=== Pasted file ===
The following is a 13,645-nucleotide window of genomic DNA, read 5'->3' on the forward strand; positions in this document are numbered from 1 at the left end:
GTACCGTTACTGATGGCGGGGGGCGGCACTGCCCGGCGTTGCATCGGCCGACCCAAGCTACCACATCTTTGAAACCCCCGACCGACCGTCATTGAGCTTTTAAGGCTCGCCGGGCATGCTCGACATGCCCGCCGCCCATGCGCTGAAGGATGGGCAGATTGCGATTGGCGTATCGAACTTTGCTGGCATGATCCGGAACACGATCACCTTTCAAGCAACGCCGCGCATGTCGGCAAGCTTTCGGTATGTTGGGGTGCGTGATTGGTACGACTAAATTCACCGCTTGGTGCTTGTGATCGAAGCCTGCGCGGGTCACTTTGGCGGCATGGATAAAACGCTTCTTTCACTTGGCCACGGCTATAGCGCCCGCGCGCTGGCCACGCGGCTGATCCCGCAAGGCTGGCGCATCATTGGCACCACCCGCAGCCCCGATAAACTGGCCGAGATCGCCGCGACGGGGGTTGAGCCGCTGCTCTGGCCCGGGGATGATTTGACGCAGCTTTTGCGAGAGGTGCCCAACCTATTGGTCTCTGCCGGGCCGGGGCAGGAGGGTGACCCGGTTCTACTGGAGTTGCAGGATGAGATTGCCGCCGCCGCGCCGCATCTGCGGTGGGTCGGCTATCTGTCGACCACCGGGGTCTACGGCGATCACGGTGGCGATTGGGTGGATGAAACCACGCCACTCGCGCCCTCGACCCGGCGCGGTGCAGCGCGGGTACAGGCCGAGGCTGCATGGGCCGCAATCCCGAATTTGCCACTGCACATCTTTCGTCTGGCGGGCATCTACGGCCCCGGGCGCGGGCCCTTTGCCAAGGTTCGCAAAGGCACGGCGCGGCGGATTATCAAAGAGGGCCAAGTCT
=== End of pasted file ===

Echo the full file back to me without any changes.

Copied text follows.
The following is a 13,645-nucleotide window of genomic DNA, read 5'->3' on the forward strand; positions in this document are numbered from 1 at the left end:
GTACCGTTACTGATGGCGGGGGGCGGCACTGCCCGGCGTTGCATCGGCCGACCCAAGCTACCACATCTTTGAAACCCCCGACCGACCGTCATTGAGCTTTTAAGGCTCGCCGGGCATGCTCGACATGCCCGCCGCCCATGCGCTGAAGGATGGGCAGATTGCGATTGGCGTATCGAACTTTGCTGGCATGATCCGGAACACGATCACCTTTCAAGCAACGCCGCGCATGTCGGCAAGCTTTCGGTATGTTGGGGTGCGTGATTGGTACGACTAAATTCACCGCTTGGTGCTTGTGATCGAAGCCTGCGCGGGTCACTTTGGCGGCATGGATAAAACGCTTCTTTCACTTGGCCACGGCTATAGCGCCCGCGCGCTGGCCACGCGGCTGATCCCGCAAGGCTGGCGCATCATTGGCACCACCCGCAGCCCCGATAAACTGGCCGAGATCGCCGCGACGGGGGTTGAGCCGCTGCTCTGGCCCGGGGATGATTTGACGCAGCTTTTGCGAGAGGTGCCCAACCTATTGGTCTCTGCCGGGCCGGGGCAGGAGGGTGACCCGGTTCTACTGGAGTTGCAGGATGAGATTGCCGCCGCCGCGCCGCATCTGCGGTGGGTCGGCTATCTGTCGACCACCGGGGTCTACGGCGATCACGGTGGCGATTGGGTGGATGAAACCACGCCACTCGCGCCCTCGACCCGGCGCGGTGCAGCGCGGGTACAGGCCGAGGCTGCATGGGCCGCAATCCCGAATTTGCCACTGCACATCTTTCGTCTGGCGGGCATCTACGGCCCCGGGCGCGGGCCCTTTGCCAAGGTTCGCAAAGGCACGGCGCGGCGGATTATCAAAGAGGGCCAAGTCT